Difference between revisions of "Simple stateful firewall"

From ArchWiki
Jump to: navigation, search
(Protection against spoofing attacks: note enabled by default)
m (update link)
Line 429: Line 429:
== See Also ==
== See Also ==
*[[Internet Share]]
*[[Internet Sharing]]

Revision as of 11:44, 21 October 2013

This page explains how to set up a stateful firewall using iptables. It also explains what the rules mean and why they are needed. For simplicity, it is split into two major sections. The first section deals with a firewall for a single machine, the second sets up a NAT gateway in addition to the firewall from the first section.

Warning: The rules are given in the order that they are executed. If you are logged into a remote machine, you may be locked out of the machine while setting up the rules. You should only follow the steps below while you are logged in locally.

The example config file can be used to get around this problem.


Note: Your kernel needs to be compiled with iptables support. All stock Arch Linux kernels have iptables support.

First, install the userland utilities iptables or verify that they are already installed.

This article assumes that there are currently no iptables rules set. To check the current ruleset and verify that there are currently no rules run the following:

# iptables-save
# Generated by iptables-save v1.4.19.1 on Thu Aug  1 19:28:53 2013
:INPUT ACCEPT [50:3763]
:OUTPUT ACCEPT [30:3472]
# Completed on Thu Aug  1 19:28:53 2013


# iptables -nvL --line-numbers
Chain INPUT (policy ACCEPT 156 packets, 12541 bytes)
num   pkts bytes target     prot opt in     out     source               destination

Chain FORWARD (policy ACCEPT 0 packets, 0 bytes)
num   pkts bytes target     prot opt in     out     source               destination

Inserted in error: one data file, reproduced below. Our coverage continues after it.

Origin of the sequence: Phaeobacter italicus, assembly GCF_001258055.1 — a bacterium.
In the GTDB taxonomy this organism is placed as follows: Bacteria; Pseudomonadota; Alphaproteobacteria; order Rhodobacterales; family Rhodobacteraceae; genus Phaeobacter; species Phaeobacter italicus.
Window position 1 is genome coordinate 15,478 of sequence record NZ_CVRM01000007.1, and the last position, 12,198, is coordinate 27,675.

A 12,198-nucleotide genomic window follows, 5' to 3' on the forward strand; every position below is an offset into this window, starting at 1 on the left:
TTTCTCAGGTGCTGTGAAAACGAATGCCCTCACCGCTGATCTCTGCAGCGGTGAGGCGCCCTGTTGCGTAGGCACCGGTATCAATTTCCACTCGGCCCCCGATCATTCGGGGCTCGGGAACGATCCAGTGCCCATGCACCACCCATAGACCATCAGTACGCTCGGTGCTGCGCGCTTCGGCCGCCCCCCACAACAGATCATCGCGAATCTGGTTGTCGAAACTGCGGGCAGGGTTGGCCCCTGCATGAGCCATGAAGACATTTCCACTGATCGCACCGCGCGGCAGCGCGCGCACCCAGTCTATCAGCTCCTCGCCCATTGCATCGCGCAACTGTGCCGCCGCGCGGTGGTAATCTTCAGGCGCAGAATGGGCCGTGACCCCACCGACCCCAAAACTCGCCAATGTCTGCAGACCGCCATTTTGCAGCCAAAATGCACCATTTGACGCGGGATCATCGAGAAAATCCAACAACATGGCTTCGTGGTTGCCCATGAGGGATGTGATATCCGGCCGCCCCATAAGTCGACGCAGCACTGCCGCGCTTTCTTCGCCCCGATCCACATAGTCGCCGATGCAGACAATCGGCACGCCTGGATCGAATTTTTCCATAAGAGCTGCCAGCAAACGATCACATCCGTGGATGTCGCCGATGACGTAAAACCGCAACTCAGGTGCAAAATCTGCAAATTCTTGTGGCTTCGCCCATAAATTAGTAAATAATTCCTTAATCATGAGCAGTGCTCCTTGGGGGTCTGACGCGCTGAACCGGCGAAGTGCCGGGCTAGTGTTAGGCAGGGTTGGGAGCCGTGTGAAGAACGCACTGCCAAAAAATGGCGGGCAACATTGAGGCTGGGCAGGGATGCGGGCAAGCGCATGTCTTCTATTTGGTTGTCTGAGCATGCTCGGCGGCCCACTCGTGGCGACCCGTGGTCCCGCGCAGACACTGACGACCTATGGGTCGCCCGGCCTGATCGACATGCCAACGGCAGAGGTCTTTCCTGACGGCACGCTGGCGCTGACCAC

Chain OUTPUT (policy ACCEPT 82 packets, 8672 bytes)
num   pkts bytes target     prot opt in     out     source               destination

If there are rules, you may be able to reset the rules by loading a default rule set:

# iptables-restore < /etc/iptables/empty.rules

Otherwise, see Iptables#Resetting_rules.

Firewall for a single machine

Note: Because iptables processes rules in linear order, from top to bottom within a chain, it is advised to put frequently-hit rules near the start of the chain. Of course there is a limit, depending on the logic that is being implemented. Also, rules have an associated runtime cost, so rules should not be reordered solely based upon empirical observations of the byte/packet counters.

Creating necessary chains

For this basic setup, we will create two user-defined chains that we will use to open up ports in the firewall.

# iptables -N TCP
# iptables -N UDP

The chains can of course have arbitrary names. We pick these just to match the protocols we want handle with them in the later rules, which are specified with the protocol options, e.g. -p tcp, always.

The FORWARD chain

If you want to set up your machine as a NAT gateway, please look at the second section of this guide. For a single machine, however, we simply set the policy of the FORWARD chain to DROP and move on:

# iptables -P FORWARD DROP

The OUTPUT chain

We have no intention of filtering any outgoing traffic, as this would make the setup much more complicated and would require some extra thought. In this simple case, we set the OUTPUT policy to ACCEPT.

# iptables -P OUTPUT ACCEPT

The INPUT chain

First, we set the default policy for the INPUT chain to DROP in case something somehow slips by our rules. Dropping all traffic and specifying what is allowed is the best way to make a secure firewall.

Warning: This is the step where you will be locked out if you are logged in via SSH. Therefore do this step following your rule regarding port 22 (or whatever port you're using for SSH) to prevent being locked out.
# iptables -P INPUT DROP

Every packet that is received by any network interface will pass the INPUT chain first, if it is destined for this machine. In this chain, we make sure that only the packets that we want are accepted.

The first rule will allow traffic that belongs to established connections, or new valid traffic that is related to these connections such as ICMP errors, or echo replies (the packets a host returns when pinged). ICMP stands for Internet Control Message Protocol. Some ICMP messages are very important and help to manage congestion and MTU, and are accepted by this rule.

# iptables -A INPUT -m conntrack --ctstate RELATED,ESTABLISHED -j ACCEPT

The second rule will accept all traffic from the "loopback" (lo) interface, which is necessary for many applications and services.

Note: You can add more trusted interfaces here such as "eth1" if you do not want/need the traffic filtered by the firewall, but be warned that if you have a NAT setup that redirects any kind of traffic to this interface from anywhere else in the network (let's say a router), it'll get through, regardless of any other settings you may have.
# iptables -A INPUT -i lo -j ACCEPT